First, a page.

Is there a reading list in advance?
Though the course is open to participants with no background on this topic, there are suggested readings for further investigation. These will be provided at the course's conclusion.

How long are the lectures?
Each lecture is 90 minutes long with time for Q&A.

How much is the course?
The course is $140 USD for four lectures.

Is a recording available?
Yes. All registered participants will be sent a recording link within 48 hours of each session's conclusion.

Are there additional seminars, courses, and in-person experiences being led on the topic of Italian History?
Yes!  Context Experts will be leading several virtual experiences in the coming weeks. Details are available here.

Our Context Tours of Italy are available to explore here. 

This conversation is suitable for all ages.

90 minutes, including a 30 minute Q&A.

Customer Reviews

Based on 47 reviews
91%
(43)
9%
(4)
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C
C.F. (Santa Monica, US)
Absolutely wonderful in presentation, information and enjoyment.

This four part series with Dr. Martini was excellent. The presentation, artworks, history, architecture and cultural aspects were very clear and enjoyable to watch. Dr. Martini is a great expert on all things Rome and it showed in this course.

M
M.S. (Tucson, US)
The Aristocratic Families That Shaped Rome IV - Barbarini & Pamphilji

The final episode of this series continues with abundant illustration and rich contextualization of works of architecture and art, organized around family structure, politics and patronage. The presenter, Cecelia Martini, has a deep knowledge of the subject, and great facility in aligning the many parts and making connections across subjects.

R
R.Y. (Albuquerque, US)
New information about places I've been

I've been to the places highlighted in this class but never knew about the families that created these art collections and buildings. A fascinating course combining art, social and political history. Cecilia Martini is an immensely knowledgeable lecturer and fascinating to listen to.

D
D. (Portland, US)
Fantastic

Ms. Martini brought ancient Rome to life! Grazie mille!

M
M.S. (Tucson, US)
The Aristocratic Families That Shaped Rome III - Borghes & Barberini

As with the previous two sessions of this series, it was informative and richly illustrated. The web of political, social, and religious history adds considerable depth of understanding to the works of art. And... who can resist Bernini's dynamic sculpture that seem to burst the limits of a block of stone!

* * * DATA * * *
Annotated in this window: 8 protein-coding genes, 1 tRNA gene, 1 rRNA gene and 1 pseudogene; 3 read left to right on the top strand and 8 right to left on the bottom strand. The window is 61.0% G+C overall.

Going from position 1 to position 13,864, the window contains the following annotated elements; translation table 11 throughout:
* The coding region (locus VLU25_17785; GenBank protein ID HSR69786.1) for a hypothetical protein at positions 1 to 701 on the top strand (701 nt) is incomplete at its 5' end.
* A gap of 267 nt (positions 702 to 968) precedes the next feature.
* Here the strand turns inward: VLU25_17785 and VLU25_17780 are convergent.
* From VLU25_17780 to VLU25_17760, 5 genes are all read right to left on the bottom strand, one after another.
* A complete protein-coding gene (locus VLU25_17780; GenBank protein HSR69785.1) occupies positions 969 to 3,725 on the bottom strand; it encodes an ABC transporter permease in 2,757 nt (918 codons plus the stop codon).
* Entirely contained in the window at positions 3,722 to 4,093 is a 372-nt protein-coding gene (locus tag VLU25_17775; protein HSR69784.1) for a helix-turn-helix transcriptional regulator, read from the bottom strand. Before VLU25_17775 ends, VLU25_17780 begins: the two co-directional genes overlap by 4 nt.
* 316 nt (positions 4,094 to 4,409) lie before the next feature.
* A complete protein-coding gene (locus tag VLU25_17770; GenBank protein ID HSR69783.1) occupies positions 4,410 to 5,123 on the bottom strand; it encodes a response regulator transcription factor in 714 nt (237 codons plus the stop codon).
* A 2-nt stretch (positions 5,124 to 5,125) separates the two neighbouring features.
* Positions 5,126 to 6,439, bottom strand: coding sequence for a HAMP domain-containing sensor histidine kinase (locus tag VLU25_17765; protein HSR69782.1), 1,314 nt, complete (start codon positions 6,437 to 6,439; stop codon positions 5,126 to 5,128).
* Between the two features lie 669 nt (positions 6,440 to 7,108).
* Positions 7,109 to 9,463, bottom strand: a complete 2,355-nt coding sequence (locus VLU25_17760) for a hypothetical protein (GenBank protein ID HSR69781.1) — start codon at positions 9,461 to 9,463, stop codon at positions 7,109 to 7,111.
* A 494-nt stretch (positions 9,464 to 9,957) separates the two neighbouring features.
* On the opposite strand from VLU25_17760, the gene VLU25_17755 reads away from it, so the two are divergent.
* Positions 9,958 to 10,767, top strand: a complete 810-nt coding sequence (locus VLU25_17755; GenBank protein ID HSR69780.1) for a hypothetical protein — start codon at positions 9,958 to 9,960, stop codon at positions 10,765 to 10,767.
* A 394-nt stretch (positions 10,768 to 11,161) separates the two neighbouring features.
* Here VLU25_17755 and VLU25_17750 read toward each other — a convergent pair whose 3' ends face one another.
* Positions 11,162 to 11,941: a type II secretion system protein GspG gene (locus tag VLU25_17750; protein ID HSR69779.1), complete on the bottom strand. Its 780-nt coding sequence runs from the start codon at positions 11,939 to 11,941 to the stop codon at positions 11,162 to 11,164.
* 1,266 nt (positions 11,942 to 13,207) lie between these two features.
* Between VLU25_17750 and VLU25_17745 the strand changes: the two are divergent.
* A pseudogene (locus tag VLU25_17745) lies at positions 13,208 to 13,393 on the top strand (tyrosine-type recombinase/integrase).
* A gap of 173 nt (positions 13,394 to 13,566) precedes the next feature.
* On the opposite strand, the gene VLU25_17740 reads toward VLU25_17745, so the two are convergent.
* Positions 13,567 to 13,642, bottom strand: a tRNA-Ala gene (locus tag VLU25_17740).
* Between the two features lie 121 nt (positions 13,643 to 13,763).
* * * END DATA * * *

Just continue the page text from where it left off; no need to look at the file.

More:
Customer Reviews

Based on 47 reviews
91%
(43)
9%
(4)
0%
(0)
0%
(0)
0%
(0)
C
C.F. (Santa Monica, US)
Absolutely wonderful in presentation, information and enjoyment.

This four part series with Dr. Martini was excellent. The presentation, artworks, history, architecture and cultural aspects were very clear and enjoyable to watch. Dr. Martini is a great expert on all things Rome and it showed in this course.

M
M.S. (Tucson, US)
The Aristocratic Families That Shaped Rome IV - Barbarini & Pamphilji

The final episode of this series continues with abundant illustration and rich contextualization of works of architecture and art, organized around family structure, politics and patronage. The presenter, Cecelia Martini, has a deep knowledge of the subject, and great facility in aligning the many parts and making connections across subjects.

R
R.Y. (Albuquerque, US)
New information about places I've been

I've been to the places highlighted in this class but never knew about the families that created these art collections and buildings. A fascinating course combining art, social and political history. Cecilia Martini is an immensely knowledgeable lecturer and fascinating to listen to.

D
D. (Portland, US)
Fantastic

Ms. Martini brought ancient Rome to life! Grazie mille!

M
M.S. (Tucson, US)
The Aristocratic Families That Shaped Rome III - Borghes & Barberini

As with the previous two sessions of this series, it was informative and richly illustrated. The web of political, social, and religious history adds considerable depth of understanding to the works of art. And... who can resist Bernini's dynamic sculpture that seem to burst the limits of a block of stone!